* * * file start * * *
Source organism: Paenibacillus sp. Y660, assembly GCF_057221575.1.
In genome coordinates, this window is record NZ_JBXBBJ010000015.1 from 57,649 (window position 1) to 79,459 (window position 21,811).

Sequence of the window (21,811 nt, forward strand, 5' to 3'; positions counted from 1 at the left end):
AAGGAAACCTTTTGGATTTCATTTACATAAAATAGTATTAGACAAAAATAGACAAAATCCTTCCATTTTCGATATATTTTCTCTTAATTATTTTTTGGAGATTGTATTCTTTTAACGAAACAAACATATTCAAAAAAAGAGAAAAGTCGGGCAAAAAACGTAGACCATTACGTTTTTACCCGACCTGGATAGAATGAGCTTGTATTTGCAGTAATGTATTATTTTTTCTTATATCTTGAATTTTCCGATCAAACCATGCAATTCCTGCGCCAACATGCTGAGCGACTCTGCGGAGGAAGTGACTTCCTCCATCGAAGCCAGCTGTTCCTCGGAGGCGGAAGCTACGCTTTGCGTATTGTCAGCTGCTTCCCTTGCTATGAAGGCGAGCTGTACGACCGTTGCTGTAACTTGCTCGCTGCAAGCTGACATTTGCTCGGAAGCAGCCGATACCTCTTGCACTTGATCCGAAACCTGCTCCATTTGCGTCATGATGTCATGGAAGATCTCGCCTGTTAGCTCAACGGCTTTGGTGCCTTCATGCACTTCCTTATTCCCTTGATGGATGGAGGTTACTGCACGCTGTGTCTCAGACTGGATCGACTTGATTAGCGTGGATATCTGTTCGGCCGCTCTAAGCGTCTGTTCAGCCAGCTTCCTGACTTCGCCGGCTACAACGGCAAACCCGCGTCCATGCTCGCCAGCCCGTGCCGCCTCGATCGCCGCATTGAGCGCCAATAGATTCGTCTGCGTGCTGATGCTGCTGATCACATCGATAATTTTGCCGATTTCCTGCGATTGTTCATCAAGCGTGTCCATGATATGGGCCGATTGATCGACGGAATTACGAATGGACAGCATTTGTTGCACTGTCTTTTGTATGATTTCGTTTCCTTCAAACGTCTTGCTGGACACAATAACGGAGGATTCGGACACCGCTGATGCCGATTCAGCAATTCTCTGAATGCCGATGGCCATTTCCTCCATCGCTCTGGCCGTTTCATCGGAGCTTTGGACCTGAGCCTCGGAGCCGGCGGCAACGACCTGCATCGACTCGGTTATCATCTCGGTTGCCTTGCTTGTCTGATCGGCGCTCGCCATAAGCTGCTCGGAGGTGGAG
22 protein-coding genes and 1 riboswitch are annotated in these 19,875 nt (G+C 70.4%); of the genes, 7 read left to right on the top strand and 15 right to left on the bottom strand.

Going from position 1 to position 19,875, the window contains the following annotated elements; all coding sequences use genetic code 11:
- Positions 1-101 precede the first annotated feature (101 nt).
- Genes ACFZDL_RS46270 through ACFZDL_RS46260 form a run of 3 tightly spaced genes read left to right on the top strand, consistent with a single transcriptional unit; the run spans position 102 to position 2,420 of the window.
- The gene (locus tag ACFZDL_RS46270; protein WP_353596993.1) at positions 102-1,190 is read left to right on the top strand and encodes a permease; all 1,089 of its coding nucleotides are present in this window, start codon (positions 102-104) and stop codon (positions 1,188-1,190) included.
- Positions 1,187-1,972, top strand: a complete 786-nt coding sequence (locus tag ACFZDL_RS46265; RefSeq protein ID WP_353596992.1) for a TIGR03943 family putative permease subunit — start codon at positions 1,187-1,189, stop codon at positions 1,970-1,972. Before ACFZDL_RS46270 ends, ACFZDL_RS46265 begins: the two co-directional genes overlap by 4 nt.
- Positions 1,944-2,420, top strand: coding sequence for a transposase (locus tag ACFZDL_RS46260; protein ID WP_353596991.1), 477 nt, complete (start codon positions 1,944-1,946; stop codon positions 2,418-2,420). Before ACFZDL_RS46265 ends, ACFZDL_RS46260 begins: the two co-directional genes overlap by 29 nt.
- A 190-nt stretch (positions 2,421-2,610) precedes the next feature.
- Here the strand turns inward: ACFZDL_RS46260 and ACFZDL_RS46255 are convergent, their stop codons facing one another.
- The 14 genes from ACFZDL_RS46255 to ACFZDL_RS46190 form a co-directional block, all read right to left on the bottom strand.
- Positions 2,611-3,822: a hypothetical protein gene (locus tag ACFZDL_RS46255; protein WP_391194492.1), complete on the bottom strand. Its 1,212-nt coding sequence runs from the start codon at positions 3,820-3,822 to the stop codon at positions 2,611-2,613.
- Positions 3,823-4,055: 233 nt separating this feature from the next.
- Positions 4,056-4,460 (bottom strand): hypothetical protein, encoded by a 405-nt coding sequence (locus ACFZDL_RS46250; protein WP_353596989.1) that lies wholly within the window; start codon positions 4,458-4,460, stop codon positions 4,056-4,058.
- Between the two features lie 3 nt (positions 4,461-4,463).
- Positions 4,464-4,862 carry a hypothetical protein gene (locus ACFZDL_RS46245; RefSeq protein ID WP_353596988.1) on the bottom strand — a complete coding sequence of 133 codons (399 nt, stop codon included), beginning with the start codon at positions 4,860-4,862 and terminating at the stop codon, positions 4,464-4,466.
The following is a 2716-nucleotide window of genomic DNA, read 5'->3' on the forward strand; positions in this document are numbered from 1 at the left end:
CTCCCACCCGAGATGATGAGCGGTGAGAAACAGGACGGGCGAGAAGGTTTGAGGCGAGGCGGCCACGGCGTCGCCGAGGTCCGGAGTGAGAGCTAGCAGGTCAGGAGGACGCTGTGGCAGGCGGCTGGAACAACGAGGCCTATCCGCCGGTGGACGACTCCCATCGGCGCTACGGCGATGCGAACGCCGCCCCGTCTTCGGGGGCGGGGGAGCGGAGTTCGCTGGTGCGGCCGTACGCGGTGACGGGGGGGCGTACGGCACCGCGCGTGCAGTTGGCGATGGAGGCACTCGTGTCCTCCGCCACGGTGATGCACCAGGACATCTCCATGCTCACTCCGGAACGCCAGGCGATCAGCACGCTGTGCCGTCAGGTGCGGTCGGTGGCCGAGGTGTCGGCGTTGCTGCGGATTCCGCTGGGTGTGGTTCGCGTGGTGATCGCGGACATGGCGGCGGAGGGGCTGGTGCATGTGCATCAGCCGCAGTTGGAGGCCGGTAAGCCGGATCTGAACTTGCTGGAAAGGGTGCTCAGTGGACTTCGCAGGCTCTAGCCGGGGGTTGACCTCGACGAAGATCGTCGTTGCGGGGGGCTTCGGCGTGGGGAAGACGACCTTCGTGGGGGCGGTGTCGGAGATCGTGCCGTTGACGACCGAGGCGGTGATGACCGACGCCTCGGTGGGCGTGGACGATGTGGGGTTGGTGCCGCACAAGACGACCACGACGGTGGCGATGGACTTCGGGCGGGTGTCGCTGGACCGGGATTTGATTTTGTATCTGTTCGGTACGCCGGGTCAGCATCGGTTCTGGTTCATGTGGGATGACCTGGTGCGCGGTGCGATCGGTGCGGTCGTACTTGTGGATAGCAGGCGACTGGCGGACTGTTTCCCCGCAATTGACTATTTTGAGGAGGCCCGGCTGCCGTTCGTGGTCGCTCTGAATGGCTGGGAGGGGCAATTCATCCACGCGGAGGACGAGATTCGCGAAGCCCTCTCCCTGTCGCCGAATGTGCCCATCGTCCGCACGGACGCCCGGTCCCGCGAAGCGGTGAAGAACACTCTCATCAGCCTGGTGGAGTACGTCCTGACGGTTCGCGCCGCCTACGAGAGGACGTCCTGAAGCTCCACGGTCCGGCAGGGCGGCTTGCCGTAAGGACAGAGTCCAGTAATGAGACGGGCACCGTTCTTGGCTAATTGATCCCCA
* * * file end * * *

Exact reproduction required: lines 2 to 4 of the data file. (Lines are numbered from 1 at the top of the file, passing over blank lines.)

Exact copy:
In genome coordinates, this window is record NZ_JBXBBJ010000015.1 from 57,649 (window position 1) to 79,459 (window position 21,811).

Sequence of the window (21,811 nt, forward strand, 5' to 3'; positions counted from 1 at the left end):
AAGGAAACCTTTTGGATTTCATTTACATAAAATAGTATTAGACAAAAATAGACAAAATCCTTCCATTTTCGATATATTTTCTCTTAATTATTTTTTGGAGATTGTATTCTTTTAACGAAACAAACATATTCAAAAAAAGAGAAAAGTCGGGCAAAAAACGTAGACCATTACGTTTTTACCCGACCTGGATAGAATGAGCTTGTATTTGCAGTAATGTATTATTTTTTCTTATATCTTGAATTTTCCGATCAAACCATGCAATTCCTGCGCCAACATGCTGAGCGACTCTGCGGAGGAAGTGACTTCCTCCATCGAAGCCAGCTGTTCCTCGGAGGCGGAAGCTACGCTTTGCGTATTGTCAGCTGCTTCCCTTGCTATGAAGGCGAGCTGTACGACCGTTGCTGTAACTTGCTCGCTGCAAGCTGACATTTGCTCGGAAGCAGCCGATACCTCTTGCACTTGATCCGAAACCTGCTCCATTTGCGTCATGATGTCATGGAAGATCTCGCCTGTTAGCTCAACGGCTTTGGTGCCTTCATGCACTTCCTTATTCCCTTGATGGATGGAGGTTACTGCACGCTGTGTCTCAGACTGGATCGACTTGATTAGCGTGGATATCTGTTCGGCCGCTCTAAGCGTCTGTTCAGCCAGCTTCCTGACTTCGCCGGCTACAACGGCAAACCCGCGTCCATGCTCGCCAGCCCGTGCCGCCTCGATCGCCGCATTGAGCGCCAATAGATTCGTCTGCGTGCTGATGCTGCTGATCACATCGATAATTTTGCCGATTTCCTGCGATTGTTCATCAAGCGTGTCCATGATATGGGCCGATTGATCGACGGAATTACGAATGGACAGCATTTGTTGCACTGTCTTTTGTATGATTTCGTTTCCTTCAAACGTCTTGCTGGACACAATAACGGAGGATTCGGACACCGCTGATGCCGATTCAGCAATTCTCTGAATGCCGATGGCCATTTCCTCCATCGCTCTGGCCGTTTCATCGGAGCTTTGGACCTGAGCCTCGGAGCCGGCGGCAACGACCTGCATCGACTCGGTTATCATCTCGGTTGCCTTGCTTGTCTGATCGGCGCTCGCCATAAGCTGCTCGGAGGTGGAG